And so, while setting out on his literary journey, he’d stated, with regard to his use of theatre thus, “First of all I believe implicitly that any work of art which opens out the horizons of the human mind, the human intellect is by its very nature a force for change, a medium for change. In the black community here, theatre can be used and has been used as a form of purgation, it has been used cathartically; it has been used to make the black man in this society work out his historical experience and literally purge himself at the altar of self-realization. This is one use to which it can be put.
“The other use, the other revolutionary use, may be far less overt, far less didactic, and less self-conscious. It has to do very simply with opening up the sensibilities of the black man not merely towards very profound and fundamental truths of his origin that are in Africa in suddenly opening him...to new experiences...as a means of making the audience question an identity which was taken for so long for granted, suddenly opening the audience up to a new existence, a new scale of values, a new self-submission, a communal rapport. By making the audience or a member of the audience go through this process, a reawakening has begun in the individual, which in turn affects his attitude to the external social realities. This for me is a revolutionary purpose...
“Finally and most importantly, theatre is revolutionary when it awakens the individual in the audience, in the black community in this case, who for so long has tended to express his frustrated creativity in certain self-destructive ways, when it opens up to him the very possibility of participating creatively himself in this larger communal process. In other words, and this has been proven time and time again, new people who never believed that they even possessed the gift of self-expression become creative and this in turn activates other energies within the individual. I believe the creative process is the most energizing. And that is why it is so intimately related to the process of revolution within society”.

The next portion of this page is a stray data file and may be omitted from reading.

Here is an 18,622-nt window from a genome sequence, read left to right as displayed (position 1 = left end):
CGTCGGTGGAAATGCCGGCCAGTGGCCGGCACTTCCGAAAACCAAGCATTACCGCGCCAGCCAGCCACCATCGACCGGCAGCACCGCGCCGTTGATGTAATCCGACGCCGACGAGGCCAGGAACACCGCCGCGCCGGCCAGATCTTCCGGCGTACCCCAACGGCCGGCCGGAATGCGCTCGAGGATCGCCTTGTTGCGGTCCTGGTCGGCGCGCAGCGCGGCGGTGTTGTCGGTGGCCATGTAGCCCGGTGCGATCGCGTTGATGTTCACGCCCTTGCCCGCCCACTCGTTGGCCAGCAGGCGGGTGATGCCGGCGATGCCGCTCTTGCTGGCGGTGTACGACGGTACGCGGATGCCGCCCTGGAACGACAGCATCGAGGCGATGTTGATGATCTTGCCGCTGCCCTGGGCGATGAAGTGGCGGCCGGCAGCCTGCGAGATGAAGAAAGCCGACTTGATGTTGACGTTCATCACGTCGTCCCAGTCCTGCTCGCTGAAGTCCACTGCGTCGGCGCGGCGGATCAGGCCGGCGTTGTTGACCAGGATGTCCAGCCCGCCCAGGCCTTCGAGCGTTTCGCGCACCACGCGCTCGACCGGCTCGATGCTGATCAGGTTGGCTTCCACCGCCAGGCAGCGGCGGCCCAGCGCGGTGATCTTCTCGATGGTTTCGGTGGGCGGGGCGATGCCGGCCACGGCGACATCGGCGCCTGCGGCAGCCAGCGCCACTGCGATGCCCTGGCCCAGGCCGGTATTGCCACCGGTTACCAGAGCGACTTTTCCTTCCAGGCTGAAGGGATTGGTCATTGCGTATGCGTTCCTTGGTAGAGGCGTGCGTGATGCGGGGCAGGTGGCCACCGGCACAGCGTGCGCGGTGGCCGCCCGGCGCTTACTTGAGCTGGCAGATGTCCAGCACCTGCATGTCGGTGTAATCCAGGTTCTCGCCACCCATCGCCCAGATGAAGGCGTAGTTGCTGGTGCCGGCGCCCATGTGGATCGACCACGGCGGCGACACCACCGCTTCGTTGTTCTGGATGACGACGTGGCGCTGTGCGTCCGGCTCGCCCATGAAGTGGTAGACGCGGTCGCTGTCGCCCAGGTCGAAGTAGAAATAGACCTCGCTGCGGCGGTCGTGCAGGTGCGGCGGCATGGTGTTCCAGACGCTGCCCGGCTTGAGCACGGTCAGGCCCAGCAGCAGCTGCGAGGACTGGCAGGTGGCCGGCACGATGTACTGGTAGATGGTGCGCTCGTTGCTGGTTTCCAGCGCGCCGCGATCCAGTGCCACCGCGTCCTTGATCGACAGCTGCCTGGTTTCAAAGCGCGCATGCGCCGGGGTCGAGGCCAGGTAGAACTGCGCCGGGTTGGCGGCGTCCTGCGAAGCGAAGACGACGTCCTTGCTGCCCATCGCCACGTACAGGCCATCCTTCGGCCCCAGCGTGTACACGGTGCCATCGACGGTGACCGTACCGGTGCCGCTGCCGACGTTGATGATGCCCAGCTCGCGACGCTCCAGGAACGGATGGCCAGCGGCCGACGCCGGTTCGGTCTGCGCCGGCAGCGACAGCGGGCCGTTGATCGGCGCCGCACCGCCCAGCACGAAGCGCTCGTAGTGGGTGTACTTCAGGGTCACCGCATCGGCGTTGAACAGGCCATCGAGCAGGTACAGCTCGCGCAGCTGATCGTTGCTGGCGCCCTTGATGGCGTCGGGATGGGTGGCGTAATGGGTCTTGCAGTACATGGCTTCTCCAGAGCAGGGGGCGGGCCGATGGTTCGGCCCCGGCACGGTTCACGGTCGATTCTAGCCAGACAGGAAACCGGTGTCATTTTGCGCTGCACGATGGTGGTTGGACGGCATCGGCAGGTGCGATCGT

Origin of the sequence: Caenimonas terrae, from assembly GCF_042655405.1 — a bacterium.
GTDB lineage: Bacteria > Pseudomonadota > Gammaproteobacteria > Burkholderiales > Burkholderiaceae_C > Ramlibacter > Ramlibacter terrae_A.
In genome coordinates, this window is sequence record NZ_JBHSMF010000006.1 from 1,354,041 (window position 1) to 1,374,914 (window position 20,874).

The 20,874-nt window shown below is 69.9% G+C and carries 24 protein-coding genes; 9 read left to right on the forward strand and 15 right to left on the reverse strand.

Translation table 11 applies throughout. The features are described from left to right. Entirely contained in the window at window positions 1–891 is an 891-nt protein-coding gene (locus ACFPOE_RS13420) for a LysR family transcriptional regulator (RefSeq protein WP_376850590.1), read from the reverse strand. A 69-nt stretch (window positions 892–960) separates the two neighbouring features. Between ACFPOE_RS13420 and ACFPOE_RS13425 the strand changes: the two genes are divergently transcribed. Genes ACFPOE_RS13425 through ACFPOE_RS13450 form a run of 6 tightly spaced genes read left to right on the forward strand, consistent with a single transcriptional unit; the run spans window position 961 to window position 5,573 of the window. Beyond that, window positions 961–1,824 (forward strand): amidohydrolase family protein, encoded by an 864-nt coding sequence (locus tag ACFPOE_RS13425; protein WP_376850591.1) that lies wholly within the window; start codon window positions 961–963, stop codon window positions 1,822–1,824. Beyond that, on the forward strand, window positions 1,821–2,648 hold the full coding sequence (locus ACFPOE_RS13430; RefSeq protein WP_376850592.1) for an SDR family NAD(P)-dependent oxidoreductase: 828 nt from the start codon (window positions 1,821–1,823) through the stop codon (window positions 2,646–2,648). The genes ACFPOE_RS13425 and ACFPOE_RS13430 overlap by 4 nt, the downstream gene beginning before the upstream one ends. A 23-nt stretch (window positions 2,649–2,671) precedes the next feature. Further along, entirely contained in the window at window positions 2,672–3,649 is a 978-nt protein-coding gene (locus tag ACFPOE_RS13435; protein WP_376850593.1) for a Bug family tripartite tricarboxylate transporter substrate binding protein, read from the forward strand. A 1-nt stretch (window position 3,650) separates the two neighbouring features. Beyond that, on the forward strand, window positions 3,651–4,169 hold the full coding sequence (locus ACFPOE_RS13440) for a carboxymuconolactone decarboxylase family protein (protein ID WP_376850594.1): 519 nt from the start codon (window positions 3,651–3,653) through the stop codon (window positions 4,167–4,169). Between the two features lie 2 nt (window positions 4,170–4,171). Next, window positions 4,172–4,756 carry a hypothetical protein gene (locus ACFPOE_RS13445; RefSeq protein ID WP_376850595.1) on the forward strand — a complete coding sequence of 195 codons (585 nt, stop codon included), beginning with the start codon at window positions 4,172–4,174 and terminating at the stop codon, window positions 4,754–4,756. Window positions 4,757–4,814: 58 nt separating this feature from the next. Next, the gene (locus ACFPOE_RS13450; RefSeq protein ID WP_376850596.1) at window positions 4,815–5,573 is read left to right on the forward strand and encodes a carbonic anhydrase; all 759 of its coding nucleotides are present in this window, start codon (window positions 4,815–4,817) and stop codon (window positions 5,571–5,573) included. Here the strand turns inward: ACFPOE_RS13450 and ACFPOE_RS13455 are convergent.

This revolution, which the stage or theatre can engender, his it extension in society in Soyinka’s consciousness. It’s this revolution that he has continued to project in his political and social activism.
Soyinka might not have been on the National Democratic Coalition (NADECO) group, but he lent such force to the anti-military efforts that it became so portent to cause the military serious headache. In particular was his unabated harassment of Gen. Sanni Abacha’s military regime with its ribald bloodbath. Like many others, he was on the top list of those marked for death. When the manhunt became too intense, he fled through the border to escape.
As part of his commitment to the struggle for a free and democratic Nigeria, Soyinka set up National Liberation Council of Nigeria (NALICON) in 1995. Like NADECO, NALICON’s mandate was to oust the military from power. It was the same year that Radio Democratic International was established to further push for the enthronement of democracy in the country. But just before the station started broadcasting operations, wife of MKO Abiola, Kudirat, was gunned down in Lagos. She’d championed campaigns for the release of her husband and his swearing in, believed to have won June 12, 1993 elections, as president. This senseless murder caused Soyinka and other promoters to change the name of the station to Radio Kudirat Nigeria.
With this station, Soyinka and his colleagues in the struggle for democracy harassed the military relentlessly. It became the single most effective weapon in the arsenal of the pro-democracy struggle. It told a different story to the outside world about abuses and repression going on in Nigeria.